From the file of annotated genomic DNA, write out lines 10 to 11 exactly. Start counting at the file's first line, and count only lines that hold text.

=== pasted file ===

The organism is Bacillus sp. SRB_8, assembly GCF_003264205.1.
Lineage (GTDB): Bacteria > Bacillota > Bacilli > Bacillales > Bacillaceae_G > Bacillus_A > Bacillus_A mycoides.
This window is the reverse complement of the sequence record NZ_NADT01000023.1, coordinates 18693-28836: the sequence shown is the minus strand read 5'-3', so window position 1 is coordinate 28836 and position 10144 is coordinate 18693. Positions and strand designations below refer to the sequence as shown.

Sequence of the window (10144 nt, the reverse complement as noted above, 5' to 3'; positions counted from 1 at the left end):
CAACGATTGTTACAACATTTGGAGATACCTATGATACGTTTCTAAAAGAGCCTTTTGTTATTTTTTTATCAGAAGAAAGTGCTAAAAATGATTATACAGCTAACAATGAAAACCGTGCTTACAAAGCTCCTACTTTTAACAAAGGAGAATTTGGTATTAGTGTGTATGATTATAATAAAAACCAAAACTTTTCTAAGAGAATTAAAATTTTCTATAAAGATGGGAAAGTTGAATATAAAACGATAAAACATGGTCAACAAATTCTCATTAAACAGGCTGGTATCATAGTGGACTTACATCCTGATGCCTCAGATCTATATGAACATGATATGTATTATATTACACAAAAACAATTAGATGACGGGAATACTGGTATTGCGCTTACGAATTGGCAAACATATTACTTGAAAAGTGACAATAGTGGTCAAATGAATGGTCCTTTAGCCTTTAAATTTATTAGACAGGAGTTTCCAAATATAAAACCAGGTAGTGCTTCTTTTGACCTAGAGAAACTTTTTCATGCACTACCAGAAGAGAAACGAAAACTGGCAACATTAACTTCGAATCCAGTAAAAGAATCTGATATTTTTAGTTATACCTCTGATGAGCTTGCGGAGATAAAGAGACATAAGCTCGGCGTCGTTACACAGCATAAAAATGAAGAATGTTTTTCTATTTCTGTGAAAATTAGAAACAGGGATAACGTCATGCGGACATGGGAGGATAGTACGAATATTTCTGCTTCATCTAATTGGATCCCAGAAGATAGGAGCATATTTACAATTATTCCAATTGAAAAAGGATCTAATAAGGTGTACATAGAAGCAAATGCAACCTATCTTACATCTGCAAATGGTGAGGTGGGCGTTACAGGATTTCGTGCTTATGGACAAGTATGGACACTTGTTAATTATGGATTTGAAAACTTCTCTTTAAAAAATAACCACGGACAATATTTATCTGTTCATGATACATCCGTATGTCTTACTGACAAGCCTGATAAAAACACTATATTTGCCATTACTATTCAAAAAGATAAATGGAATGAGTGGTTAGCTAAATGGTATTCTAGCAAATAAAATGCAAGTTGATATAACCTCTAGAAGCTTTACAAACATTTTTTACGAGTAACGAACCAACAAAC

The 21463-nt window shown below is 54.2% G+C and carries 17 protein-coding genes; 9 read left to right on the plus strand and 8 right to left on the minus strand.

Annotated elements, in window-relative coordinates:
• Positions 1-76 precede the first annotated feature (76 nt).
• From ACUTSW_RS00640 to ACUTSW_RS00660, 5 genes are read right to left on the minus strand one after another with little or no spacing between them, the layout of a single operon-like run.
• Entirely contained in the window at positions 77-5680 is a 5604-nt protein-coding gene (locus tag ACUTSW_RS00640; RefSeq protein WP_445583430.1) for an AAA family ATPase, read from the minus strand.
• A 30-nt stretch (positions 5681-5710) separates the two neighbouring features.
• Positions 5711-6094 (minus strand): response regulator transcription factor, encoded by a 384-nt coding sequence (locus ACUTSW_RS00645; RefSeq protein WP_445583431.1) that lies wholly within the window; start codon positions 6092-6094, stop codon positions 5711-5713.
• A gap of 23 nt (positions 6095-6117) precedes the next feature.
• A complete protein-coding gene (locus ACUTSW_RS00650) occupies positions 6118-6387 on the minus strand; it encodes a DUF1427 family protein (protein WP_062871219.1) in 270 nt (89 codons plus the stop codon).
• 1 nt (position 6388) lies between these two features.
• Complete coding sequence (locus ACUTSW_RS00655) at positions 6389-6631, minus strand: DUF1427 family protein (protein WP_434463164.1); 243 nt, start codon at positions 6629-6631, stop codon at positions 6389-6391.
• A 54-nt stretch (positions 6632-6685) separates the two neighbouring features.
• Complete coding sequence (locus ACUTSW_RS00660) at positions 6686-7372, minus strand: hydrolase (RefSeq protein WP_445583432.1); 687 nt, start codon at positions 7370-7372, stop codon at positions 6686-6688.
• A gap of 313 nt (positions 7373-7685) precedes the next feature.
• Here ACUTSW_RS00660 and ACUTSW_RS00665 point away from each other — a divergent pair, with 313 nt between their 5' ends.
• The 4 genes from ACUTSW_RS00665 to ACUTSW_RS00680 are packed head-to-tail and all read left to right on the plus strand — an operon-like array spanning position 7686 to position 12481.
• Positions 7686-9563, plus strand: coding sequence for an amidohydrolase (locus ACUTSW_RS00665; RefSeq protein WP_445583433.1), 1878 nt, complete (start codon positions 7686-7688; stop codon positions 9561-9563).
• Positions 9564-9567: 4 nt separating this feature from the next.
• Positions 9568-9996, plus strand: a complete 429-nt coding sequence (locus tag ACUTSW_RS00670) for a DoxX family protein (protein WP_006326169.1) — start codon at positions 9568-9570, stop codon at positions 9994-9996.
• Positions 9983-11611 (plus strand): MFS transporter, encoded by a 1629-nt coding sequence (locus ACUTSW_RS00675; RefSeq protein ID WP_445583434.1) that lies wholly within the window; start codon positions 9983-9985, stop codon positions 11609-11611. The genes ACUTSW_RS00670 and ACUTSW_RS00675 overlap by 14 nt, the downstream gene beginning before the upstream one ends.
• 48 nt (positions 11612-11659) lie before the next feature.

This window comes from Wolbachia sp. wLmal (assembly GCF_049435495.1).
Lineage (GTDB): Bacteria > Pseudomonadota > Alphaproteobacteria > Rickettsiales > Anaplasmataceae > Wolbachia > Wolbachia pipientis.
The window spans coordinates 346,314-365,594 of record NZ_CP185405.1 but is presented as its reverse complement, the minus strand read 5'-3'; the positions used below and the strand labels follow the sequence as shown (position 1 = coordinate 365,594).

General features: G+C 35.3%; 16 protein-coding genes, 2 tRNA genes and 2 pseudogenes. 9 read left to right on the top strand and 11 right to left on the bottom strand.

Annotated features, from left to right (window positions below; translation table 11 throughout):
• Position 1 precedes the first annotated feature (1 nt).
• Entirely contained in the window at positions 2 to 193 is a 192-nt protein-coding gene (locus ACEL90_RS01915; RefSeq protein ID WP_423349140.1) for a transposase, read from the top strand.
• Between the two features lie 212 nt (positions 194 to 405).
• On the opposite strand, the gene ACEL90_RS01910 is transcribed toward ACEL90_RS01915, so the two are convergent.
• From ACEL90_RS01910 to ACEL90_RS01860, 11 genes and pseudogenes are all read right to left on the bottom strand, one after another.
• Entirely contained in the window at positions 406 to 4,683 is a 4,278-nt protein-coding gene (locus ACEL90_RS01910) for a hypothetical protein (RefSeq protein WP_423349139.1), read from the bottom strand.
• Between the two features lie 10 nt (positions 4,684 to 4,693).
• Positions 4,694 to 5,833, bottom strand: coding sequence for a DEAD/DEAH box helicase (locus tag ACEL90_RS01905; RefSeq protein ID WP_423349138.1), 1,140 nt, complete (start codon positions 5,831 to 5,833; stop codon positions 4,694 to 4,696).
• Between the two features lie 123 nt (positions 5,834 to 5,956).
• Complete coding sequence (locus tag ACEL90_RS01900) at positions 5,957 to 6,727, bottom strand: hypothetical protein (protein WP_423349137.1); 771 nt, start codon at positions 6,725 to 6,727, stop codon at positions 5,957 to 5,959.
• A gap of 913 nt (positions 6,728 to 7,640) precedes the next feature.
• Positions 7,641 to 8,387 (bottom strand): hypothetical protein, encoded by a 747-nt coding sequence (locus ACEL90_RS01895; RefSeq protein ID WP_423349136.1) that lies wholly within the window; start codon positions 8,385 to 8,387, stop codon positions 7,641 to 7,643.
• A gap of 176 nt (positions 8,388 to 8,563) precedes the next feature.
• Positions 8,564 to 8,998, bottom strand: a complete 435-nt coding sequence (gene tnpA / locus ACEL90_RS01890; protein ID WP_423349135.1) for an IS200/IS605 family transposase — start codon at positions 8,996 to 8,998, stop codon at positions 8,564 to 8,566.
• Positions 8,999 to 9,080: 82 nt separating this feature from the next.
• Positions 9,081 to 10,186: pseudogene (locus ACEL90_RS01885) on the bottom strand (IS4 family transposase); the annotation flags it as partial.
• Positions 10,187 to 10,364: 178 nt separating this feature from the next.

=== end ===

• Entirely contained in the window at positions 77-5680 is a 5604-nt protein-coding gene (locus tag ACUTSW_RS00640; RefSeq protein WP_445583430.1) for an AAA family ATPase, read from the minus strand.
• A 30-nt stretch (positions 5681-5710) separates the two neighbouring features.